The holidays are coming up, again -- boy, that was fast. The holidays are a wonderful time of year, but if you have food allergies or food intolerances or loved ones that do, holidays can be a stressful time wondering how you will eat safely.
Enter a new useful book by Chef Richard Coppedge and the esteemed Culinary Institute of America all about baking gluten-free.
Baked goods in particular are tricky because gluten (the protein found in wheat, barley and rye) is an important chemical process that aids in creating many of our favorite baked goodies. Because baking is about chemistry and science, to be able to bake gluten-free successfully, it feels like you need a Master's degree.
Over the last eight years while teaching a gluten-free baking class at the Culinary Institute of America, Chef perfected his recipes. The book is the result of years of practical experience from a master baker, chef and teacher and includes recipes for such elusive gluten-free baked treats like: pizza, bagels, bread pudding, doughnuts, strudels, pate a choux and puff pastry.
I had a chance to ask Chef a few questions to help us, the home gluten-free bakers. Here are Chef's suggestions about gluten-free baking:
• "Cooking is an art, full of spur of the moment decisions, but baking is a science full of chemical interactions, which can be the biggest challenge."
• "If you respect the reaction of the ingredient you can get it to you work."
• "Set up the kitchen correctly, for example, make sure oven is calibrated and buy a scale."
• "Get some good recipes that you are satisfied with either in my book, Gluten Free Baking with the Culinary Institute of America or any of the other ones on the market."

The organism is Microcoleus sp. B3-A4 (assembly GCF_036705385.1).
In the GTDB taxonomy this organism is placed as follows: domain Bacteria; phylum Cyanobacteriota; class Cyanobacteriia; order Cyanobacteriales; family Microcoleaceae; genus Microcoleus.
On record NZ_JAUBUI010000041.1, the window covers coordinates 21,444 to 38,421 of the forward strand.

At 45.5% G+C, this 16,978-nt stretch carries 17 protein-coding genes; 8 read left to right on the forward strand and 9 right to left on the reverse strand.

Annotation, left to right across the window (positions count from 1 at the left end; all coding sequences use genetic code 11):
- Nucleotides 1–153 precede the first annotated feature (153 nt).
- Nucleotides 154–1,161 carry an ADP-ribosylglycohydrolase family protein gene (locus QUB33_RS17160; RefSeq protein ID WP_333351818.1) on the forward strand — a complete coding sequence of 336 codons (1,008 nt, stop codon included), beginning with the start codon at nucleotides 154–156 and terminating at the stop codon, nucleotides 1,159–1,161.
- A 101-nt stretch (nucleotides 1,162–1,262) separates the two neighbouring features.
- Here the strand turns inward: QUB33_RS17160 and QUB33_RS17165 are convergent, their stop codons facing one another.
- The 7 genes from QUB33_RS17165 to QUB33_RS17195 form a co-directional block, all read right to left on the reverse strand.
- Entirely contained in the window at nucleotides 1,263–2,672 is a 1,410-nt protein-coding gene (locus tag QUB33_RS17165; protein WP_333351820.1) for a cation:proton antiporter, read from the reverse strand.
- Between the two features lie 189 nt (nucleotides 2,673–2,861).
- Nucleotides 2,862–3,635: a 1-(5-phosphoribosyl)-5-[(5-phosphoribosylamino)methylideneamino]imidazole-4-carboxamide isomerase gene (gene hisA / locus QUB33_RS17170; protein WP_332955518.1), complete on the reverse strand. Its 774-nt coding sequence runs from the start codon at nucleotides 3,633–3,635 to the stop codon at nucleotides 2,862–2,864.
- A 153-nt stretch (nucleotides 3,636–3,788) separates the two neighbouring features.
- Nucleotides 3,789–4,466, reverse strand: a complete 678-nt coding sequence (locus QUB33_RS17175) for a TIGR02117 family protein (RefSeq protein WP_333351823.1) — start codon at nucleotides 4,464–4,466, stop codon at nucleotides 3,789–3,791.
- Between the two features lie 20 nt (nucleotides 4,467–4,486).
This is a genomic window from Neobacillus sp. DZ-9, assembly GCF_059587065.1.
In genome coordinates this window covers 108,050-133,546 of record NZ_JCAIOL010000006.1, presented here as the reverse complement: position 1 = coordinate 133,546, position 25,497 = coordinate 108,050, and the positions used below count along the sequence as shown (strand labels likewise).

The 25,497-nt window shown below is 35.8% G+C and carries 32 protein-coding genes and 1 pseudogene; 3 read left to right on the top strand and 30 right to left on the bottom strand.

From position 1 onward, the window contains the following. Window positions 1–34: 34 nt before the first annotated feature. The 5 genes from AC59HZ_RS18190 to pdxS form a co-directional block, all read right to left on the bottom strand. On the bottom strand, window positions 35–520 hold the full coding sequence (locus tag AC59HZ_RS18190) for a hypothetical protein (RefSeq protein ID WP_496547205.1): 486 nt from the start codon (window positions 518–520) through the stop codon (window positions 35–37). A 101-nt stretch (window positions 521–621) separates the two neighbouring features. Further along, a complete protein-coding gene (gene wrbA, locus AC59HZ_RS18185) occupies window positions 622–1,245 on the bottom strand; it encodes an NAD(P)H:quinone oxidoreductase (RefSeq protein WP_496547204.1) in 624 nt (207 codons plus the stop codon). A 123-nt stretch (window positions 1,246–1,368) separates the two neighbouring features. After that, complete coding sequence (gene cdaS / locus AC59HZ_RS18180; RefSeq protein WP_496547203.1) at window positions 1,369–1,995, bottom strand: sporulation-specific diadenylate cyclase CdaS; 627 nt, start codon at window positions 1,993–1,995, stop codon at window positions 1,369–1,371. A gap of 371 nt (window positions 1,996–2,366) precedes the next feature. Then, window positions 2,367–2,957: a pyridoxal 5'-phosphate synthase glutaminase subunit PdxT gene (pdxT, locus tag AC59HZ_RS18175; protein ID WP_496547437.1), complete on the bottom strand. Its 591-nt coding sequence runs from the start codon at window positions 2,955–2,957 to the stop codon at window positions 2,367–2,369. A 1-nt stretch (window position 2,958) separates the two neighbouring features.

• "Start with simple recipes and simple ingredients; you can always try a fancier recipe later."
• "Remember, taste and texture should be the first goals with baking."
Here are Chef's suggestions about baking gluten-free on a budget:
• "Make your recipes do double duty. For example, a bread recipe can be used for a quick pizza pie crust or made into calzones filled with meat, cheese or any leftovers you have on hand".
• "A simple cookie recipe can double for a sugar cookie or cookie animal shapes or thumbprint cookies with jam or chocolate, for example. "
• "Make large batches. For example, cookie dough freezes well for one month if double wrapped or, once baked, cookies can last in cookie jar for one week."
• "Buy your ingredients in bulk. For example, instead of a one pound bag of gluten-free flour (white rice flour or brown rice flour or tapioca flour ) try buying a five pound bag of your staples".
• "Build a relationship with your local grocer. They may offer you a deal on large orders. Ask for "foodservice-style" packages of flour."